“The concern is that even if you pay off the extorters, are they going to be honorable? Will they free up your system if they paralyze it or lock it down? Once you pay them off, will they be back for more money next week?” points out Alex Wayne, president & CEO of A.J. Wayne & Associates, Inc. in Chicago.
But today, ransomware is “the No. 1 type of cyber event, hands down, across all markets—consumers, small business, large markets,” Cullina says. “Ransomware is where the highest frequencies are.”
“Out of necessity,” Cullina says, more and more cyber insurers are starting to offer ransomware coverage, which typically first pays for a forensic investigation to determine whether the business can withstand the ransomware attempt and recover from it without paying a ransom. Then, “more and more insurers also provide dollar coverage to pay the ransom in bitcoin or whatever it may be, if the business determines that’s their only option,” he explains.
Interestingly, anti‑terrorist law prevents many insurance companies from making direct payments to extorters—but there’s a loophole. “If the insurance company is going to pay the extorters off, they can basically front the money to the insured so the insured is the one who makes the actual exchange,” Wayne explains.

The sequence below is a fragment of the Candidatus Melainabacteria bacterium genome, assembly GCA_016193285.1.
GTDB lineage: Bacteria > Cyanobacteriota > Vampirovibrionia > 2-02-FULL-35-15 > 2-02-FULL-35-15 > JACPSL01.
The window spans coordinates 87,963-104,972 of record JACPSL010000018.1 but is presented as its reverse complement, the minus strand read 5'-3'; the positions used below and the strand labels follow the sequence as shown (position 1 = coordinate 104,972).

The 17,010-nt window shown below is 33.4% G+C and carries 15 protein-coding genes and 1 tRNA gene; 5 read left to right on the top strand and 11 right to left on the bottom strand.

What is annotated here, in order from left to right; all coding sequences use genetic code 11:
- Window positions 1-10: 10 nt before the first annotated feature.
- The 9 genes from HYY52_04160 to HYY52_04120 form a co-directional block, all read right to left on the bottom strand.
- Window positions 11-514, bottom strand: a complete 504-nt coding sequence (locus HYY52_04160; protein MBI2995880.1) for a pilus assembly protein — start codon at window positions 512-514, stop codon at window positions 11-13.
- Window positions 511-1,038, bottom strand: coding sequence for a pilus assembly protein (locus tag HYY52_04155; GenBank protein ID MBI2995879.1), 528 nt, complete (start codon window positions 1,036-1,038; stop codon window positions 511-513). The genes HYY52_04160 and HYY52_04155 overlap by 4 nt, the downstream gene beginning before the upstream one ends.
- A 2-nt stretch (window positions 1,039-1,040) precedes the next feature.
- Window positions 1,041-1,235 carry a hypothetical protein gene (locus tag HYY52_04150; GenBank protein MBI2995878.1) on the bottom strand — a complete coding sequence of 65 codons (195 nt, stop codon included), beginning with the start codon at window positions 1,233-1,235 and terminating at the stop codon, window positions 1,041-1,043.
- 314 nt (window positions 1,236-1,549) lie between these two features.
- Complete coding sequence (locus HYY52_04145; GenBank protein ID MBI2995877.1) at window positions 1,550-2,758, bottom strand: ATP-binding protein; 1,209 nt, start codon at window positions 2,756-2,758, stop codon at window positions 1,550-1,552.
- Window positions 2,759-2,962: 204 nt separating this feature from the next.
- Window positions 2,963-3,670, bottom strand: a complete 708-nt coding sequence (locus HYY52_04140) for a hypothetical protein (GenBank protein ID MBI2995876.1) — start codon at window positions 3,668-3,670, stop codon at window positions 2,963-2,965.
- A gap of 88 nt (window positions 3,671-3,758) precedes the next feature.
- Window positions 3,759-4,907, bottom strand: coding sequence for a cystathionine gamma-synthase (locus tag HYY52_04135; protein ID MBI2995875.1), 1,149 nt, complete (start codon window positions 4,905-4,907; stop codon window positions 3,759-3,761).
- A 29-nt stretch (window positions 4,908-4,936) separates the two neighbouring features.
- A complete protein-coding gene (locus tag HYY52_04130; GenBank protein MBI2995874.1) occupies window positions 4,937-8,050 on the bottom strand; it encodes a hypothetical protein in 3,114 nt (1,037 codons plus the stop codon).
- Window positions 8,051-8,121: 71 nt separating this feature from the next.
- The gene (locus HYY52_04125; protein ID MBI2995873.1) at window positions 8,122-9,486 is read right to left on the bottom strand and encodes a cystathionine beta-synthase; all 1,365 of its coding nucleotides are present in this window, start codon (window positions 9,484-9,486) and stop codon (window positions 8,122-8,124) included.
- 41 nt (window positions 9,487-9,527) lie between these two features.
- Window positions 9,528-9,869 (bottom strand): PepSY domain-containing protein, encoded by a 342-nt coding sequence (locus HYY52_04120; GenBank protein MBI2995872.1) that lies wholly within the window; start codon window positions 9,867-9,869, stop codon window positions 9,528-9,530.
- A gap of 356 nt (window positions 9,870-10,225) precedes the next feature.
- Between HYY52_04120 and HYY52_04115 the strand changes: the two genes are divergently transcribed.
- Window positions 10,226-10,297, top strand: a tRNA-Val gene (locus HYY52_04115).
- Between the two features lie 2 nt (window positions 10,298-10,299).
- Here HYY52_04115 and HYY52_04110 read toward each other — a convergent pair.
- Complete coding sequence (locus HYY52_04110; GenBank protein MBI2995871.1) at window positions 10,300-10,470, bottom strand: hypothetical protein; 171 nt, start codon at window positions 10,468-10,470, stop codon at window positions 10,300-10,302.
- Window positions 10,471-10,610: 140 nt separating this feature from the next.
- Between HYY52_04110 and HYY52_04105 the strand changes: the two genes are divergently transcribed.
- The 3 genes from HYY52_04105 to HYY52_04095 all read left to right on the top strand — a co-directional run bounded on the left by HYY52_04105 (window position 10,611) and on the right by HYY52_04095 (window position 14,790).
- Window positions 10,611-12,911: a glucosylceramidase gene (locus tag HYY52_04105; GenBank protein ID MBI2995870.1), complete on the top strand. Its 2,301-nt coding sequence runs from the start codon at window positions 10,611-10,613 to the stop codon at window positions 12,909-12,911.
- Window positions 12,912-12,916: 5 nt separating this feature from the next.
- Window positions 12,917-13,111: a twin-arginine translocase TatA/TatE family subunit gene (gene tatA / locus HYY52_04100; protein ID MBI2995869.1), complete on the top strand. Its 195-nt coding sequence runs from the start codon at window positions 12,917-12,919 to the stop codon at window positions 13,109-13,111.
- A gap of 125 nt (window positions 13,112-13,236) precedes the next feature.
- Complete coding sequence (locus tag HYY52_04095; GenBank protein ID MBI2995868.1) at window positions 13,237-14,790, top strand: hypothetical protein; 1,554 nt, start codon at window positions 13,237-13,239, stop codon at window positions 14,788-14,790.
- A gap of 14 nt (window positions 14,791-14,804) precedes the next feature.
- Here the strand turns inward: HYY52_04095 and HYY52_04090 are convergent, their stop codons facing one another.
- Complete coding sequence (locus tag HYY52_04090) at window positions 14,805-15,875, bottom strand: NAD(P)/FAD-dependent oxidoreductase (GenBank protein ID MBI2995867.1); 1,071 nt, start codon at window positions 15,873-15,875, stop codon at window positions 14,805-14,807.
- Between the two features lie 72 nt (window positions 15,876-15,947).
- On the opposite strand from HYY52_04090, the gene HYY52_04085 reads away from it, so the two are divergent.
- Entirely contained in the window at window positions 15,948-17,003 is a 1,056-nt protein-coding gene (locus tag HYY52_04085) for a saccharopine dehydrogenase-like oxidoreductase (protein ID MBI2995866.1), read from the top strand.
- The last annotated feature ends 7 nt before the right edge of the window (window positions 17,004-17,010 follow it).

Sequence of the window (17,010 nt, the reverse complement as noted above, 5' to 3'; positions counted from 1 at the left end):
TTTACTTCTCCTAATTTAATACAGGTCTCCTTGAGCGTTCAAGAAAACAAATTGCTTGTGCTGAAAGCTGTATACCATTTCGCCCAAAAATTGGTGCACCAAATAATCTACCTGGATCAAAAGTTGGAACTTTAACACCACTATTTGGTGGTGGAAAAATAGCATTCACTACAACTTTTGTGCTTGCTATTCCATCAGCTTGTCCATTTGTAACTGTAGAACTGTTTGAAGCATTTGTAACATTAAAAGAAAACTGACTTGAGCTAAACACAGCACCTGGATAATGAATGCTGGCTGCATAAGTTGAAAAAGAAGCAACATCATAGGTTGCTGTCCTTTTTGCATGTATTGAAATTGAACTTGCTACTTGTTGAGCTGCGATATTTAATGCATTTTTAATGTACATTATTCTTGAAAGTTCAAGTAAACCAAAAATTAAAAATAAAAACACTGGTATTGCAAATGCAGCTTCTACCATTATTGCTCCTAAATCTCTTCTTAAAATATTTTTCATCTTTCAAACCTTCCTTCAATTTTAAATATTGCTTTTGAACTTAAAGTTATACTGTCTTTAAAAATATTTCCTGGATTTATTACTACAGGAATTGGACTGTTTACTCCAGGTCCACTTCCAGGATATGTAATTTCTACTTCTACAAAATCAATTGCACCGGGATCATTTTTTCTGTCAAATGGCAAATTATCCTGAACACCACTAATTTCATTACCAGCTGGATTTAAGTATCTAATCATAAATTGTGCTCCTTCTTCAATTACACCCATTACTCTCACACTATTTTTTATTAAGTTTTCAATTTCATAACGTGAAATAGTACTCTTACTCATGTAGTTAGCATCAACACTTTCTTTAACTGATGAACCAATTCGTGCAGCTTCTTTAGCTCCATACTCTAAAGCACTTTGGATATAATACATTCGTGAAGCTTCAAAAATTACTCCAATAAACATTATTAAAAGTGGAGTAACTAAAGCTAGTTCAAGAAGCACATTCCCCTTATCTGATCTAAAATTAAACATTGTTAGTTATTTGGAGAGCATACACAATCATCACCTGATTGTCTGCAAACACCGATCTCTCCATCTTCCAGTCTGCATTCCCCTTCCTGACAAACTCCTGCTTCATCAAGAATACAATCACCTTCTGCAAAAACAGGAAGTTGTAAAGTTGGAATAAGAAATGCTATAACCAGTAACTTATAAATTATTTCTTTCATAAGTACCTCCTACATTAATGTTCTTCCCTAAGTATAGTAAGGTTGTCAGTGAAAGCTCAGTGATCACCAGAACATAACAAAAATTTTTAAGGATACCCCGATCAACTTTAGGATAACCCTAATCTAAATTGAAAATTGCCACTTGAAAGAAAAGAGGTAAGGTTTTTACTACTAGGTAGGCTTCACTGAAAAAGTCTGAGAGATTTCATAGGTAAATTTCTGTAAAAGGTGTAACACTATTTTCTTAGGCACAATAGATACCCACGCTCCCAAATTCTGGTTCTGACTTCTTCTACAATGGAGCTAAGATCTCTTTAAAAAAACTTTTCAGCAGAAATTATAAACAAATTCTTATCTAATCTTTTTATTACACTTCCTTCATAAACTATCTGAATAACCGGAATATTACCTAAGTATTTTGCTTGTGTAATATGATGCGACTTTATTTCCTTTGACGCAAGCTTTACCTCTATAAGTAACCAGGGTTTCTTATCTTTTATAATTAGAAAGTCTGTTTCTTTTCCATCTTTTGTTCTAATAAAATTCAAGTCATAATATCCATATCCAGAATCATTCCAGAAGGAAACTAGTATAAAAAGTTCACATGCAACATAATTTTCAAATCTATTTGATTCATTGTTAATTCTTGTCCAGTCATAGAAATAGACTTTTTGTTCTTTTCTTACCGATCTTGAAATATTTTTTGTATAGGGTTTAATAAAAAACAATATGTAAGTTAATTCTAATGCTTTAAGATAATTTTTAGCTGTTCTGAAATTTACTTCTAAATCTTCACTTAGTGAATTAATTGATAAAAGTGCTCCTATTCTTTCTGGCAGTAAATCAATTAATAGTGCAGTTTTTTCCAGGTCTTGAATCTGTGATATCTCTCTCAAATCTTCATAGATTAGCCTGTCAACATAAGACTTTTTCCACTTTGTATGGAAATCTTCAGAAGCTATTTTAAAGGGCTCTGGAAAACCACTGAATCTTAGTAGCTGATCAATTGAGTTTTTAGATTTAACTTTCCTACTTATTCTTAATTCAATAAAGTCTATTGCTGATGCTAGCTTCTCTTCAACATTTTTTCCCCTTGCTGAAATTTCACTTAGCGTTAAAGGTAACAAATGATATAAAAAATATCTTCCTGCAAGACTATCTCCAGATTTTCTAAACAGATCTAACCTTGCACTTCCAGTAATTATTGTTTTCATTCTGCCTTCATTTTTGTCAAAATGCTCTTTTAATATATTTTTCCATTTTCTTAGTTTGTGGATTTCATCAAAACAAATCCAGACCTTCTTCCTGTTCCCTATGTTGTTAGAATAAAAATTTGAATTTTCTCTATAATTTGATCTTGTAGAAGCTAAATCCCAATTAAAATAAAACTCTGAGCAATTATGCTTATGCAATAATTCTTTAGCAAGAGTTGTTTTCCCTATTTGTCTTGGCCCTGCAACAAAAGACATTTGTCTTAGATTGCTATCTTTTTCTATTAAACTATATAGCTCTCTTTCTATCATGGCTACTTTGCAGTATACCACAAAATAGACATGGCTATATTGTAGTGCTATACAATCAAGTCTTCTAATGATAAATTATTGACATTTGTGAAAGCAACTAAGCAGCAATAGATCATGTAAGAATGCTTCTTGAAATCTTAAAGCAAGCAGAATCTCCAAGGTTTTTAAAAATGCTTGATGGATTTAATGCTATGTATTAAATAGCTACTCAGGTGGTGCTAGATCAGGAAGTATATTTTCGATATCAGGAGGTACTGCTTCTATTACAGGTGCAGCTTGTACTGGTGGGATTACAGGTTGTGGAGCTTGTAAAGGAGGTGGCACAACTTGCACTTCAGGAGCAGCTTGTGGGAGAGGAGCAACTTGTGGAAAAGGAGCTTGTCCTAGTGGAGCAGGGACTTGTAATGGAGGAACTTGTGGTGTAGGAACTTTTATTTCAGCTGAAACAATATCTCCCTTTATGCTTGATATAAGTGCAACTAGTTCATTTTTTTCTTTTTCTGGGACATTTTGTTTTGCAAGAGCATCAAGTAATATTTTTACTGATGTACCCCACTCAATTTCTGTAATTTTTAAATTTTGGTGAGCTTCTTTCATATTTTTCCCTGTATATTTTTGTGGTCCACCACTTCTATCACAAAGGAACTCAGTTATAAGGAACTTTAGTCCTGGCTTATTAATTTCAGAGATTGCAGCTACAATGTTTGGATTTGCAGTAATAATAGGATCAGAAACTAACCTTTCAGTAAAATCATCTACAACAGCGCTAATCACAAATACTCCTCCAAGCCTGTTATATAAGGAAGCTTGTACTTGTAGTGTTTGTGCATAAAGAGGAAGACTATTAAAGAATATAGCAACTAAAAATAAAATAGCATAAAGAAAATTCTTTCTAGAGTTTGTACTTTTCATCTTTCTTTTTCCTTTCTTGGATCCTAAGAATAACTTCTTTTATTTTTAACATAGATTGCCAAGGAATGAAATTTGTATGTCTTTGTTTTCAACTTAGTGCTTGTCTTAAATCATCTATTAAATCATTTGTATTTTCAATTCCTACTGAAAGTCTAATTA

CYBERCRIME. Also known as social engineering, cyber deception, fraudulent instruction and business email compromise, cybercrime is one of the fastest‑growing exposures in the cyber realm. Whether a criminal is tricking an employee into wiring funds to the wrong account or sending them a link or attachment that contains malware, cybercrime is particularly dangerous because it involves “the human element, which is always the weakest link in the cybersecurity chain,” Burke says.
It’s still early for these types of solutions—“those coverages are generally going to be sublimited at $100,000 or maybe $250,000, and they’re usually add‑ons usually endorsements,” Wayne says. “But it’s becoming the norm vs. something you have to ask for. If it’s not on the policy, you’re probably placing coverage that’s not robust enough, based on what we’re seeing from the market leaders.”
Cernak adds that some clients may already have coverage for this type of exposure under a crime insurance policy: “You really need to look at the other lines of business the insured may have as part of their overall protection program, because they may already have elements of cyber through other policies.”